But several participants remained unconvinced that business would fundamentally change in the absence of other pressures. An “alternative” position or discourse was very much in evidence at the conference. This was the discourse of “regulation”, which stressed the importance of developing or strengthening institutions (“rules of the game” and regulatory organizations) that would oblige business to raise standards.

Activists and campaigners stressed the importance of “naming and shaming” tactics which identify and publicize corporate malpractice. Brand name companies, in particular, are sensitive to bad press and are likely to respond to some extent through various CSR initiatives. Participants heard of certain campaigns that have kept up the pressure but also “name and praise” companies when appropriate. This occurred, for example, when Nike responded positively to activist pressures in the Mexmode (formerly Kukdong) case in Mexico.

But naming and shaming can also be a hit and miss affair. In practice, the numbers and types of sectors, companies and products that are named and shamed is very limited, as is NGO capacity to detect and publicize malpractice. And how companies choose to respond, if at all, to naming and shaming can vary considerably.

Much of the discussion centred on two alternative regulatory approaches. One involved government regulation. The discussions on CSR in general, and the China-based activities of large brand name companies like Reebok and Nike in particular, revealed that while these companies were undertaking a series of initiatives to improve labour conditions and labour relations, they represented just the tip of the iceberg. One participant suggested that they account for less than 5% of the Chinese export market for sports footwear. Whereas Nike and Reebok have a few hundred factories each in China, giant retail companies like Walmart had several thousand. Until recently, however, such low-cost retailers have been far less in the CSR spotlight. The daunting question, therefore, becomes not only are companies such as Nike and Reebok effectively transforming their policies and practices in relation to CSR, but even if they were to do so, would this have any significant impact on labour conditions in the industry as a whole. In such a context, government regulation would seem to have a crucial role to play is efforts to scale up CSR.

Yet several participants made the point that labour legislation in China was already relatively strong. The problem is that it is not implemented. Local governments, sometimes in collusion with local business, often do not apply national law. Some may not even know of relevant legal reforms, as was noted, for example, in relation to recent changes to minimum wage legislation.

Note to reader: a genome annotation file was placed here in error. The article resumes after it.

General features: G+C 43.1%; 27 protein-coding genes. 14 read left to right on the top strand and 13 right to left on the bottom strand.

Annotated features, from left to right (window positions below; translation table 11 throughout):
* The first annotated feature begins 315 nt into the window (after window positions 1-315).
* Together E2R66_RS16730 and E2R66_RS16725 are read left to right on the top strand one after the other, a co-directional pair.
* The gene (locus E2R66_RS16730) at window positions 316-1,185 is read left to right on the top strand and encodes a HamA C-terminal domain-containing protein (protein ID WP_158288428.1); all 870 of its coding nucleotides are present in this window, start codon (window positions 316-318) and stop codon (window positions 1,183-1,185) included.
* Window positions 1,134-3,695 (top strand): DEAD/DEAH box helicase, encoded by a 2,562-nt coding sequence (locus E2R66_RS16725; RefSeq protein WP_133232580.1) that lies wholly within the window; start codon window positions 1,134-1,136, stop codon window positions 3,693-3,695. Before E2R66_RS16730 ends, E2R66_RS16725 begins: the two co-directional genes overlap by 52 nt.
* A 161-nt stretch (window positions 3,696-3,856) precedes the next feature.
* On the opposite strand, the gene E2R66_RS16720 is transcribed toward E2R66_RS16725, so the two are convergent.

As a result some in the regulation camp did not place too much faith in the rule of law. Rather, they emphasized another strand of regulation centred on trade union activism and respect of internationally-agreed labour rights. Hence, various participants stressed the importance of freedom of association and collective bargaining. There was considerable debate about how free or unfree trade union organization was in China. While not conforming to international norms, it emerged that some spaces for partially-independent association did exist in certain localities. Given the constraints on independent trade union organization in China and some other Asian countries, and in response to activist pressures, it emerged that Reebok had broadened its CSR agenda to include activities associated with worker organization and empowerment. The tacit support of certain labour rights NGOs for this process, which involved democratic procedures such as self-nomination and free and fair elections of workers’ representatives, suggested that it amounted to more than an attempt by management to form subservient union organizations. It remained to be seen, however, what the workers’ organization would actually do in practice and whether its activities would eventually evolve in the direction of collective bargaining.